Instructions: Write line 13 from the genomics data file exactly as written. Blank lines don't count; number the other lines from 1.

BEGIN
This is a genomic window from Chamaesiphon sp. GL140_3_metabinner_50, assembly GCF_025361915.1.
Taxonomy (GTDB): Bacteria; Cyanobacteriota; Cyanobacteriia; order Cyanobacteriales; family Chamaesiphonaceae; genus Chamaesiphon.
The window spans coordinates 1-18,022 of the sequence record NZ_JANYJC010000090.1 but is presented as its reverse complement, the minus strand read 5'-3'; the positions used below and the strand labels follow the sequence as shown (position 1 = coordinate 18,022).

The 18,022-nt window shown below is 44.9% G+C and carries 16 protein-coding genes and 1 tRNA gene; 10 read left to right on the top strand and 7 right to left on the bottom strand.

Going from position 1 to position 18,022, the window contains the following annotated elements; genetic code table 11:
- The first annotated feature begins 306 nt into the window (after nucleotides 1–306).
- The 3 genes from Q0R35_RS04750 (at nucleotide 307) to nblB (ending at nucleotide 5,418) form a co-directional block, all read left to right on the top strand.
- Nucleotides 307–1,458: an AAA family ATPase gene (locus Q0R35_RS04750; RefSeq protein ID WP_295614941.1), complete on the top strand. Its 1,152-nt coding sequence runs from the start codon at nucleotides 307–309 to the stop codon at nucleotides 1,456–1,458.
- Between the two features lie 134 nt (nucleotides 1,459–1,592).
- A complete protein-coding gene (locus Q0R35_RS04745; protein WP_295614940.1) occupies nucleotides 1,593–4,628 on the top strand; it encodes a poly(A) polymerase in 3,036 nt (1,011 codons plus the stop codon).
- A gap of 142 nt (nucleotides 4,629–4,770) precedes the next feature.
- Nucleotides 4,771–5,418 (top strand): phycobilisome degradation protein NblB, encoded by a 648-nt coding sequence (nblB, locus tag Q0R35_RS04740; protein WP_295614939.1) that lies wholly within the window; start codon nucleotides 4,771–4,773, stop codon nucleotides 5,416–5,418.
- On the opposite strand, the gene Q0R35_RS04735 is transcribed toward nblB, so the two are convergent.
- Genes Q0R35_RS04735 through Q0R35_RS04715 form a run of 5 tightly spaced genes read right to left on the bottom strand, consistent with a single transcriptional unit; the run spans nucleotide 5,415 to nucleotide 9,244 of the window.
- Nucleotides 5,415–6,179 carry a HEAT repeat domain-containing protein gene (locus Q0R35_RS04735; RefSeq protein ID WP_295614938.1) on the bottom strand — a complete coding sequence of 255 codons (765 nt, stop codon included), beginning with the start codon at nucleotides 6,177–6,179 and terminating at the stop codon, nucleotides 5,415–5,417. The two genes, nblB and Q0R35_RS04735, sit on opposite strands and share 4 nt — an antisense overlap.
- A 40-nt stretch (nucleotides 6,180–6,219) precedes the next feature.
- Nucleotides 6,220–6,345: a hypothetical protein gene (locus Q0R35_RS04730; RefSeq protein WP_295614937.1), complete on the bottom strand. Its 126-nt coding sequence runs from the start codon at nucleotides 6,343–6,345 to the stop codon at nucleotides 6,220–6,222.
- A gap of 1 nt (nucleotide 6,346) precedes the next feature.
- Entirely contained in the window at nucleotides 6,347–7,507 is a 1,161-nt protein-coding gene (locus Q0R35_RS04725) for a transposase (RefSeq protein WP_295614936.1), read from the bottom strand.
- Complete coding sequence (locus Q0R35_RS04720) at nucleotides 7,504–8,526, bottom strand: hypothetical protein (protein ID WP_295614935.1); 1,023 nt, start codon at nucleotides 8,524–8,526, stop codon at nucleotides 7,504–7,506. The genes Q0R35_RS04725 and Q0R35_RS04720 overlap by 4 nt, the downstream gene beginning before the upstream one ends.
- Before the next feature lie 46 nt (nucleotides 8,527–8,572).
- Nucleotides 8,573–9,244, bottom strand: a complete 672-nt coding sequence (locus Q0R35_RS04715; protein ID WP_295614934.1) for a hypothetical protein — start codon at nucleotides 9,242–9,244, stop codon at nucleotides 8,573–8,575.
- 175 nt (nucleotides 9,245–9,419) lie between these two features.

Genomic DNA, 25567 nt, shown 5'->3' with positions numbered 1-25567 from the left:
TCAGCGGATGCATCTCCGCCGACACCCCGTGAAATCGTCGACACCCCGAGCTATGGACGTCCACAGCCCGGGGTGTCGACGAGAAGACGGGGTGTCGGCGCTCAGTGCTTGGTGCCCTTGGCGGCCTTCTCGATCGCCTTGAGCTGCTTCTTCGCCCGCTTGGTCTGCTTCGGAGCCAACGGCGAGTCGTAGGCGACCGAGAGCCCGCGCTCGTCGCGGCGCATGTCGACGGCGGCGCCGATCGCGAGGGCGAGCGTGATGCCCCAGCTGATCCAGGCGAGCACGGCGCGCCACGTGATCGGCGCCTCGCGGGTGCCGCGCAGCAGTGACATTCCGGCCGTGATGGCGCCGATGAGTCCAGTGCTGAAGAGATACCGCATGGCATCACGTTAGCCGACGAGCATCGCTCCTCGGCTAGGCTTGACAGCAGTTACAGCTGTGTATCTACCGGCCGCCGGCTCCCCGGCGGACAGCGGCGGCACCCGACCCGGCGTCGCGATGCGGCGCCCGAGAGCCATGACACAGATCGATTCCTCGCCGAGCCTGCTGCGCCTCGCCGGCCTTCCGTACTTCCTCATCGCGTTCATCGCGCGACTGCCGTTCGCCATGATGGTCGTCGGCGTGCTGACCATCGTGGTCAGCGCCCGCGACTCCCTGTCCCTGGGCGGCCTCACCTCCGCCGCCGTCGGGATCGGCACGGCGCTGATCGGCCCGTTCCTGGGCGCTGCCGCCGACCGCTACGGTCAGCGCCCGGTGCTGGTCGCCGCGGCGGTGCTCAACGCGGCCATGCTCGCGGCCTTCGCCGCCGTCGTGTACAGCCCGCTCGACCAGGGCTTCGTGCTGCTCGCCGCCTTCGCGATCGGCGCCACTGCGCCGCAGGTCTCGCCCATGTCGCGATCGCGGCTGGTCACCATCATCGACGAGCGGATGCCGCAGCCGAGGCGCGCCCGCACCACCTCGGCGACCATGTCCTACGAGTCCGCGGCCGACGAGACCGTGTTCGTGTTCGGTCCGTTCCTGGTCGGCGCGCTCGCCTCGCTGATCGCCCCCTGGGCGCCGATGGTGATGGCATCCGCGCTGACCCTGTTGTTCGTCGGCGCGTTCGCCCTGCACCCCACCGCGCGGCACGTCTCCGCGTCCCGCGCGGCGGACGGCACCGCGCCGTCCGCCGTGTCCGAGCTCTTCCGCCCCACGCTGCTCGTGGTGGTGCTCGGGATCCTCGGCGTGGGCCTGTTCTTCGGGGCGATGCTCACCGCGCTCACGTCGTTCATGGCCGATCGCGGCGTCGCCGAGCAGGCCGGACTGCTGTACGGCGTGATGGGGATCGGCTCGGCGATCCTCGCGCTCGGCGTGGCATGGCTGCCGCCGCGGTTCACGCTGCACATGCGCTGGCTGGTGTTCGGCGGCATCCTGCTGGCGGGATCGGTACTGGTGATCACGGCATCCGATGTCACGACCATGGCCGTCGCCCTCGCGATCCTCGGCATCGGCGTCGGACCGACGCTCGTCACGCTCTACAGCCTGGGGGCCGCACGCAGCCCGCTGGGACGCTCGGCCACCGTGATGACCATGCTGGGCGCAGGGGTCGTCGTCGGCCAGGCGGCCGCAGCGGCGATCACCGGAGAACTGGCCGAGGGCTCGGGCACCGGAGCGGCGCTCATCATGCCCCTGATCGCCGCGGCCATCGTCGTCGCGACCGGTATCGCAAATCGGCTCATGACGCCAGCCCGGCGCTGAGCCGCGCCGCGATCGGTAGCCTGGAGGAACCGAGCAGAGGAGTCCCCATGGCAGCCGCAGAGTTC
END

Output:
- On the opposite strand, the gene Q0R35_RS04735 is transcribed toward nblB, so the two are convergent.